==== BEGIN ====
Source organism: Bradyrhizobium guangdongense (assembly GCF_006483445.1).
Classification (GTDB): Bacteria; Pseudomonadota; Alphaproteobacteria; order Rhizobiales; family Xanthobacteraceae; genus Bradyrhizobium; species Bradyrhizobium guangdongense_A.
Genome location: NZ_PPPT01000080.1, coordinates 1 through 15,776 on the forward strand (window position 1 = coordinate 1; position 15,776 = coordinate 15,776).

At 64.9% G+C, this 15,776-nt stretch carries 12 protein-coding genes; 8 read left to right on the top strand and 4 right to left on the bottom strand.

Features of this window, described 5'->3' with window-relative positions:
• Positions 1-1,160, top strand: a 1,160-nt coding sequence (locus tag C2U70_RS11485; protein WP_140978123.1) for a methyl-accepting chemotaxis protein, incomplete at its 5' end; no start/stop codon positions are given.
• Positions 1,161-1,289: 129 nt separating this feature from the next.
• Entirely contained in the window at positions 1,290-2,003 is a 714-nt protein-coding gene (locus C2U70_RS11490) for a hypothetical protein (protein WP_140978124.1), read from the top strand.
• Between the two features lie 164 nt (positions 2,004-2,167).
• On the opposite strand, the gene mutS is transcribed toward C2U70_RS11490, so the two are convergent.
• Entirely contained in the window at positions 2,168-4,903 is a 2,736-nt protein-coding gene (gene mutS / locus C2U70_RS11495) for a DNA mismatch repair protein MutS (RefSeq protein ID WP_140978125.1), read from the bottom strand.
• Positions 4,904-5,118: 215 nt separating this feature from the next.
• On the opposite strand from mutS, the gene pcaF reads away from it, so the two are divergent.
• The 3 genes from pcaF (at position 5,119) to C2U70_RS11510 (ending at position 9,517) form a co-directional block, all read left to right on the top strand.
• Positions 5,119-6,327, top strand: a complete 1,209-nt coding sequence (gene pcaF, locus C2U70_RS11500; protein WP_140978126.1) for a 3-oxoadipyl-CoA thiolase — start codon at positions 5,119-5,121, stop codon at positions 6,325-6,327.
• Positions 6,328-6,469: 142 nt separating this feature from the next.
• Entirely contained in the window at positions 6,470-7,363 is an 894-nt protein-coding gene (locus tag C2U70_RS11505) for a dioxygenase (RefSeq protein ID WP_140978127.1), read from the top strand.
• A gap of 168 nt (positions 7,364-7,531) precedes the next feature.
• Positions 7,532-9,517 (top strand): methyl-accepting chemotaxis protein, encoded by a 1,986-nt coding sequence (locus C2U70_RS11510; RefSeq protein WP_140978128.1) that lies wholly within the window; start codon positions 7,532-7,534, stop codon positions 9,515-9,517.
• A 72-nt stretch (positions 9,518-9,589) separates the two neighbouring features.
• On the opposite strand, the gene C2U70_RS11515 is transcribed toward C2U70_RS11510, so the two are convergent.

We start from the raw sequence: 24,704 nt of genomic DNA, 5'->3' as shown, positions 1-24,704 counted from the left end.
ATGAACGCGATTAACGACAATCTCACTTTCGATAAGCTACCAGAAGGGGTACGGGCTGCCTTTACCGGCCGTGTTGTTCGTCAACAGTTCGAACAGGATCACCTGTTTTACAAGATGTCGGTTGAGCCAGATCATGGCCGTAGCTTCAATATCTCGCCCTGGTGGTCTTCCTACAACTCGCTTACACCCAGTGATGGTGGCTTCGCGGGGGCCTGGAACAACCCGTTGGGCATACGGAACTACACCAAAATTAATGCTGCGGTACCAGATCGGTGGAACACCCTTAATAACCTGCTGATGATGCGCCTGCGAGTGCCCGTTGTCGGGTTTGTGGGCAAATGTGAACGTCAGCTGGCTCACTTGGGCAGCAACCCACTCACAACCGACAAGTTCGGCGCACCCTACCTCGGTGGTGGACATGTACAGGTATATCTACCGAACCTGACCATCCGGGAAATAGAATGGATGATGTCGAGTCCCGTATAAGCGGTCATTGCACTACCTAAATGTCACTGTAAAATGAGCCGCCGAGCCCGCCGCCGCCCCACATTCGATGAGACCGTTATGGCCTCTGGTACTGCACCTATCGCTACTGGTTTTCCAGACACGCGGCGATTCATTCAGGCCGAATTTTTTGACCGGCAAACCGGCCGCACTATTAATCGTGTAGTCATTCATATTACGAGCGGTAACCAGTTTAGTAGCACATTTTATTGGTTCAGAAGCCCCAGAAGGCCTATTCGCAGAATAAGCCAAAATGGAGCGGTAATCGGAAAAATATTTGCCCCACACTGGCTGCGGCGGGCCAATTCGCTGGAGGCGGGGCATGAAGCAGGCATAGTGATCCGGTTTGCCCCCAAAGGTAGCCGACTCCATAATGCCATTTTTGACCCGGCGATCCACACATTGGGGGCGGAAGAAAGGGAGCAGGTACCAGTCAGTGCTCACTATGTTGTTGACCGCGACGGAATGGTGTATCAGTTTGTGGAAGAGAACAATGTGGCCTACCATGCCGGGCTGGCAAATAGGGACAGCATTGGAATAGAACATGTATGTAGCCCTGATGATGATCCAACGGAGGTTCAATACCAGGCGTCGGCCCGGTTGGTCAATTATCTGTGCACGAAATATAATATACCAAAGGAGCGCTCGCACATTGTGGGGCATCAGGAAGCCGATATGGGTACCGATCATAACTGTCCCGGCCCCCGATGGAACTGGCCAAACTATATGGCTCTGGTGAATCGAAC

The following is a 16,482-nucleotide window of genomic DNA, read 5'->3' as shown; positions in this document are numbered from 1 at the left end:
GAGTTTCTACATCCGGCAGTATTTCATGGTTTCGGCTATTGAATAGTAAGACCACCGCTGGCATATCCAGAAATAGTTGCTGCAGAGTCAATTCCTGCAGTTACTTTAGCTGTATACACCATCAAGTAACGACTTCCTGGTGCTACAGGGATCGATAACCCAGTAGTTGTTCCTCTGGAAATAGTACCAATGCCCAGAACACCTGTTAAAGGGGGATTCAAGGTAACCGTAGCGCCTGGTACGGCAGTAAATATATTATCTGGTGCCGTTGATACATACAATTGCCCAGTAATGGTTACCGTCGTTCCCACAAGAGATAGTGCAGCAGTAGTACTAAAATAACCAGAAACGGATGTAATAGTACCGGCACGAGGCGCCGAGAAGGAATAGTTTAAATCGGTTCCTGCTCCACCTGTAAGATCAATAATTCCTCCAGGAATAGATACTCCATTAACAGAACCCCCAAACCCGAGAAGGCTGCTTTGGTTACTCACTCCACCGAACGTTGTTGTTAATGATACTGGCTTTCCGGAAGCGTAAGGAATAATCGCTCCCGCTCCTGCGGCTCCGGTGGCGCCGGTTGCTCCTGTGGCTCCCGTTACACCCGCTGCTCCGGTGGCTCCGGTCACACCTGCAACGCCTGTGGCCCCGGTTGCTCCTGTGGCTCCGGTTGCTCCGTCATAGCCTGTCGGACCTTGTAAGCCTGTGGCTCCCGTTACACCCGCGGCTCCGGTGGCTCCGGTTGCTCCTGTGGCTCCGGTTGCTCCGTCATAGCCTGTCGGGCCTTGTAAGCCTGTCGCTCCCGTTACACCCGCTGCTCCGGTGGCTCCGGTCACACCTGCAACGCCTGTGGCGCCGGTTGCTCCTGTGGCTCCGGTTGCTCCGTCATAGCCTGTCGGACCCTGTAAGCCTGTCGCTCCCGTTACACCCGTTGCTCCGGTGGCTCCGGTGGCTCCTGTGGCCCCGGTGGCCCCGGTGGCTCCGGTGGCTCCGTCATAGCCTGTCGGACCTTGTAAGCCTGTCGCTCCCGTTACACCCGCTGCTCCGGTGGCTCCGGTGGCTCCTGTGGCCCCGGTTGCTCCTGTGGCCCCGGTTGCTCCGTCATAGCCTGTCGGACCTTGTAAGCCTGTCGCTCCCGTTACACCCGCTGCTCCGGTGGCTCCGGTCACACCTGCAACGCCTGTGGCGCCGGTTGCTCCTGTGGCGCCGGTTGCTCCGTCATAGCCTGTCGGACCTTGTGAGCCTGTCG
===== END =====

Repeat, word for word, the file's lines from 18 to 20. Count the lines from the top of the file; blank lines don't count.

• A gap of 168 nt (positions 7,364-7,531) precedes the next feature.
• Positions 7,532-9,517 (top strand): methyl-accepting chemotaxis protein, encoded by a 1,986-nt coding sequence (locus C2U70_RS11510; RefSeq protein WP_140978128.1) that lies wholly within the window; start codon positions 7,532-7,534, stop codon positions 9,515-9,517.
• A 72-nt stretch (positions 9,518-9,589) separates the two neighbouring features.